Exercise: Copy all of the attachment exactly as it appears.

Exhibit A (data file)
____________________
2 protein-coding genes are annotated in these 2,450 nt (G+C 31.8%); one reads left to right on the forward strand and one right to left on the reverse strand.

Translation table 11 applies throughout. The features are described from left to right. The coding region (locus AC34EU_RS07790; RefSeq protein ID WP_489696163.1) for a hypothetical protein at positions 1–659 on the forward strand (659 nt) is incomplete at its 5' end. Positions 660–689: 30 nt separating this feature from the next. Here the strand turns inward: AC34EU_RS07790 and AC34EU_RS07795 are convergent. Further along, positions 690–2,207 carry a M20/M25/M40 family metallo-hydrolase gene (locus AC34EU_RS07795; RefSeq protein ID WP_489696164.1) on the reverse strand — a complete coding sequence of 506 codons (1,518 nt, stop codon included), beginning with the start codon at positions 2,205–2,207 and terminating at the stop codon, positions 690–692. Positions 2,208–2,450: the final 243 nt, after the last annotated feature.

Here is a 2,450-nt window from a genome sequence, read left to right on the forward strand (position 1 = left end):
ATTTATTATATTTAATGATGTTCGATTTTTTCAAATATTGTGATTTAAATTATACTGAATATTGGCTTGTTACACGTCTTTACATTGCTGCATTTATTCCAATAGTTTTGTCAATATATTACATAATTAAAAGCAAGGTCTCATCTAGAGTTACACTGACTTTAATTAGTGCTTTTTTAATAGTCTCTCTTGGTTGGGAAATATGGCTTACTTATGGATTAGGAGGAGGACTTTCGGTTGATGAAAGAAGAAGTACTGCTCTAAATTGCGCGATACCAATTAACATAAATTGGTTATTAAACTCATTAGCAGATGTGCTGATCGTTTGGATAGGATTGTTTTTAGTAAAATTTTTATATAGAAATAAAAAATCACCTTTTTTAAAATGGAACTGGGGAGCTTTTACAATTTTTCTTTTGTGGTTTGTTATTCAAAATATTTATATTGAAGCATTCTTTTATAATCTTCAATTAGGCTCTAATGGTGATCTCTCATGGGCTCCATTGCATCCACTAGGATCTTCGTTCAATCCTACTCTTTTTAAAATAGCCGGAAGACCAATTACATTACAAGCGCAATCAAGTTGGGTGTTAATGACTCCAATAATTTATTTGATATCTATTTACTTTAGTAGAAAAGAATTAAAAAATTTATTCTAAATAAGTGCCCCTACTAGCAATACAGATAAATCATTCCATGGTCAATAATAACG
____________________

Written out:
2 protein-coding genes are annotated in these 2,450 nt (G+C 31.8%); one reads left to right on the forward strand and one right to left on the reverse strand.

Translation table 11 applies throughout. The features are described from left to right. The coding region (locus AC34EU_RS07790; RefSeq protein ID WP_489696163.1) for a hypothetical protein at positions 1–659 on the forward strand (659 nt) is incomplete at its 5' end. Positions 660–689: 30 nt separating this feature from the next. Here the strand turns inward: AC34EU_RS07790 and AC34EU_RS07795 are convergent. Further along, positions 690–2,207 carry a M20/M25/M40 family metallo-hydrolase gene (locus AC34EU_RS07795; RefSeq protein ID WP_489696164.1) on the reverse strand — a complete coding sequence of 506 codons (1,518 nt, stop codon included), beginning with the start codon at positions 2,205–2,207 and terminating at the stop codon, positions 690–692. Positions 2,208–2,450: the final 243 nt, after the last annotated feature.

Here is a 2,450-nt window from a genome sequence, read left to right on the forward strand (position 1 = left end):
ATTTATTATATTTAATGATGTTCGATTTTTTCAAATATTGTGATTTAAATTATACTGAATATTGGCTTGTTACACGTCTTTACATTGCTGCATTTATTCCAATAGTTTTGTCAATATATTACATAATTAAAAGCAAGGTCTCATCTAGAGTTACACTGACTTTAATTAGTGCTTTTTTAATAGTCTCTCTTGGTTGGGAAATATGGCTTACTTATGGATTAGGAGGAGGACTTTCGGTTGATGAAAGAAGAAGTACTGCTCTAAATTGCGCGATACCAATTAACATAAATTGGTTATTAAACTCATTAGCAGATGTGCTGATCGTTTGGATAGGATTGTTTTTAGTAAAATTTTTATATAGAAATAAAAAATCACCTTTTTTAAAATGGAACTGGGGAGCTTTTACAATTTTTCTTTTGTGGTTTGTTATTCAAAATATTTATATTGAAGCATTCTTTTATAATCTTCAATTAGGCTCTAATGGTGATCTCTCATGGGCTCCATTGCATCCACTAGGATCTTCGTTCAATCCTACTCTTTTTAAAATAGCCGGAAGACCAATTACATTACAAGCGCAATCAAGTTGGGTGTTAATGACTCCAATAATTTATTTGATATCTATTTACTTTAGTAGAAAAGAATTAAAAAATTTATTCTAAATAAGTGCCCCTACTAGCAATACAGATAAATCATTCCATGGTCAATAATAACG